VHG Jericho, Chittenden County, Vt.













Chartered by Gov. Wentworth, June 7, 1763, to Edward Burling and 66 others, to contain 23,040 acres, in a rhomboidal form, each side to be 6 miles and no more.

Sept. 23, 1792, Nathan Moore "surveyed and run the division line," which runs E. 5ー S., cutting between 4000 and 5000 acres off the south angle; to form, with parts of Wilュliston and Bolton, the town of Richmond.




The first town meeting, warned by John Fasset, Judge of Supreme Court, was held March 22, 1786. "Chose Jas. Farnsworth moderator; Lewis Chapin, clerk; and Peter McArthur, constable."

June 13, 1786, "Chose Dea. Azariah Rood, Capt. Joseph Hall and Jedediah Lane, selectュmen."

Nov. 29, 1786, "By a permit from the General Assembly, in Rutland, October last, this town have liberty to choose a member to attend Assembly at their adjourned session in Bennington, February next. Accordingly was chosen, Mr. Jedediah Lane, representaュtive."

March 12, 1787. "David Stanton chosen tavern-keeper."

March 20, 1788. "Chose Azariah Rood and Esquire James Farnsworth committee to hire a candidate, and voted that we will raise money to pay a candidate for preaching two months."

Sept. 28, 1789. Town tax granted to pay Mr. Reuben Parmelee, for preaching the past season, 」6 5s. 10d.

Sept. 7, 1790. "Chose Martin Chittenden representative, and voted to give Mr. Ebenュezer Kingsbury a call to settle in the minュistry."

Nov. 18, 1795. "Chose Noah Chittenden, Esq., superintendent to take care of and superintend the building of meeting-house."

March 8, 1798. "Voted that the pole now ready to be raised be the town sign-post."

March 2, 1801. "Voted to give liberty to the town to set up the small pox next fall under the direction of the selectmen."

A register of Freemen was begun in 1785, with 6 names, an addition of about the same number was made in 1786; more the next year, and so on.


* Since deceased. Ed.,







of the town was commenced by three famiュlies in 1774, broken up during the war and recommenced in 1783, from which time setュtlers came in rapidly.



was made for the convenience of the settlers in the basin of Winooski river, now Richュmond Center, as they had high and difficult hills to climb to reach the centers of the surュrounding towns. By this arrangement Jeriュcho lost the largest part of its most fertile land, and several of the most enterprising citizens, James and Benj. Farnsworth, John Russell, Jos. Hall, John Hollenbeck, Leonard Hodges and others.



The town religion was Congregational. Mr. Kingsbury obtained the "minister's right." Their first religious edifice was a large, square roofed, wooden building謡ith "pews," a porter-cup pulpit, and a pyramid of wood hung over it by a "slender thread" of iron--near the center of the town and the middle of the "Green," a square of 4 acres, around which Jericho Center was built. In 1835 this wooden concern gave place to one of brick on the north side of the "Green."



Several families of the original settlers were "Church people," as shown by the folュlowing from the town records:


"This certifies that Jos. Brown, Tim. Brown, Abel Castle, Jonathan Castle, Nat. Bostwick, Chas. Brown, Jos. Brown, Jr., and Lewis Castle are professors of the Episcopal, &c. 覧覧 覧覧 Rector."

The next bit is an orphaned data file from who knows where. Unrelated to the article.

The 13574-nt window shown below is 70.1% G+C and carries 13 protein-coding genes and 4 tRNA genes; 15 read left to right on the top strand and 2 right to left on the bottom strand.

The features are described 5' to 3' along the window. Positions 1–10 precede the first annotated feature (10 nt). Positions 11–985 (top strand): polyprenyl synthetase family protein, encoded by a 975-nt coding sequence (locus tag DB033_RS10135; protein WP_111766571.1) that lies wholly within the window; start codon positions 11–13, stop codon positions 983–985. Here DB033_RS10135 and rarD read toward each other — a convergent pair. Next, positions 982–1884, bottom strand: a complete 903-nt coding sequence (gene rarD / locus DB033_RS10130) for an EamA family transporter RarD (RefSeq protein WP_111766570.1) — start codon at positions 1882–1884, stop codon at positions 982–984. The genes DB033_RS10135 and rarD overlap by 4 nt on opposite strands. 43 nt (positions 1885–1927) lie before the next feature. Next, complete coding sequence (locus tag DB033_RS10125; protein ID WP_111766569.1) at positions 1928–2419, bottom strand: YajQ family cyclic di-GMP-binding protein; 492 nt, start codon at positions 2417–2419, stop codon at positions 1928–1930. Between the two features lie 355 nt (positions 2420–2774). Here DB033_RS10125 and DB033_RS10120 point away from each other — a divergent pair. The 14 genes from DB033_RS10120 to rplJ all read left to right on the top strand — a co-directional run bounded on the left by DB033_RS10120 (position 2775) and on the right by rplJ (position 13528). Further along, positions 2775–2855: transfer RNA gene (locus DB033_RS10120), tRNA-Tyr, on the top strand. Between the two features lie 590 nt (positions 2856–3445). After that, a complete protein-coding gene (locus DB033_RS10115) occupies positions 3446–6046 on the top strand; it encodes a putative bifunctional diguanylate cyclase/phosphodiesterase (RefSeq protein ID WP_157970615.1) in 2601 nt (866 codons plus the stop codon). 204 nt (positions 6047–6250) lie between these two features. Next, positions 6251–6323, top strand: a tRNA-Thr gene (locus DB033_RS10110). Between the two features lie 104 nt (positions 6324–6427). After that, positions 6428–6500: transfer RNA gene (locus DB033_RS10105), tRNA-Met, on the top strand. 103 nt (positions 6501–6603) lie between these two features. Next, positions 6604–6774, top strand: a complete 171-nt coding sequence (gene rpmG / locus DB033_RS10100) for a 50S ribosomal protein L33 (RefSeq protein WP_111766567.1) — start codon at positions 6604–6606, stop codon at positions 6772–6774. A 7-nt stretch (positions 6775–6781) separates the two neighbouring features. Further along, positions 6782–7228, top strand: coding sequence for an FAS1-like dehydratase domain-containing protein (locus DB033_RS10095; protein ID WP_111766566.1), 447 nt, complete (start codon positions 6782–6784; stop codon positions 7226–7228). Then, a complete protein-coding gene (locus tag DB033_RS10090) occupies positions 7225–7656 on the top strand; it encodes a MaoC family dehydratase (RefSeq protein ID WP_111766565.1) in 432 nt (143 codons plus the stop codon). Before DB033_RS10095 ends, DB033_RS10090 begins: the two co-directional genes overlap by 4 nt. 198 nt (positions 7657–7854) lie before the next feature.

From them the north part of the town where they resided was called "Church Street," and there a church organization was maintained, for a few years, under the care of Rev. Bethuel Chittenden of Shelburne, Rev. Reuben Garlick, M. D., and others; but, being few, their organization was abandュoned for a few years, till it was revived under the ministration of Rev. Samuel B. Bostwick in 1843. They erected a church edifice in 1853.



were among the original settlers, particularly the Thompson family, numerous and wealthy; the Gloyds and Dows, all of whom have their representatives in children and grandュchildren who, like their ancestors, are indeュpendent in opinion as well as in property. They had preaching of their doctrines early, but no religious edifice till 1846, at Jericho Center.



in Jericho seems to owe its existence for many years to Rev. Thomas Goodhue, a native of Ipswich, Mass., and pupil of Asュbury, Hedding, and other Methodist fathers. He removed to Underhill in 1805. There were at that time three Methodists in Jericho, Elias Hale, his wife, and Elias Nash. They invited Mr. Goodhue to preach to them, and additions were soon made to their number, and from that time the denomination inュcreased in number and influence to the presュent time. Mr. Goodhue removed to Jericho in 1815, and died in 1850, aged 85 years. He continued to preach occasionally till near 80 years old. The Methodist had no church edifice in town till 1853, when they built one on the border of the town, at Underhill Flat. Another was built at Jericho Corner in 1858.



was nob separated from that in Essex till about 1817, and had no religious edifice till about 1825, when the academy was built at Jericho Center, the lower story of which they occupied as a place of meeting half the time. About the same time the brick meetュing-house at Jericho Corner was built by Baptists and the Second Congregational church, and occupied by them alternate Sunュdays till 1858, when the Baptists built a new meeting-house at the Corner, where their regular services are now held.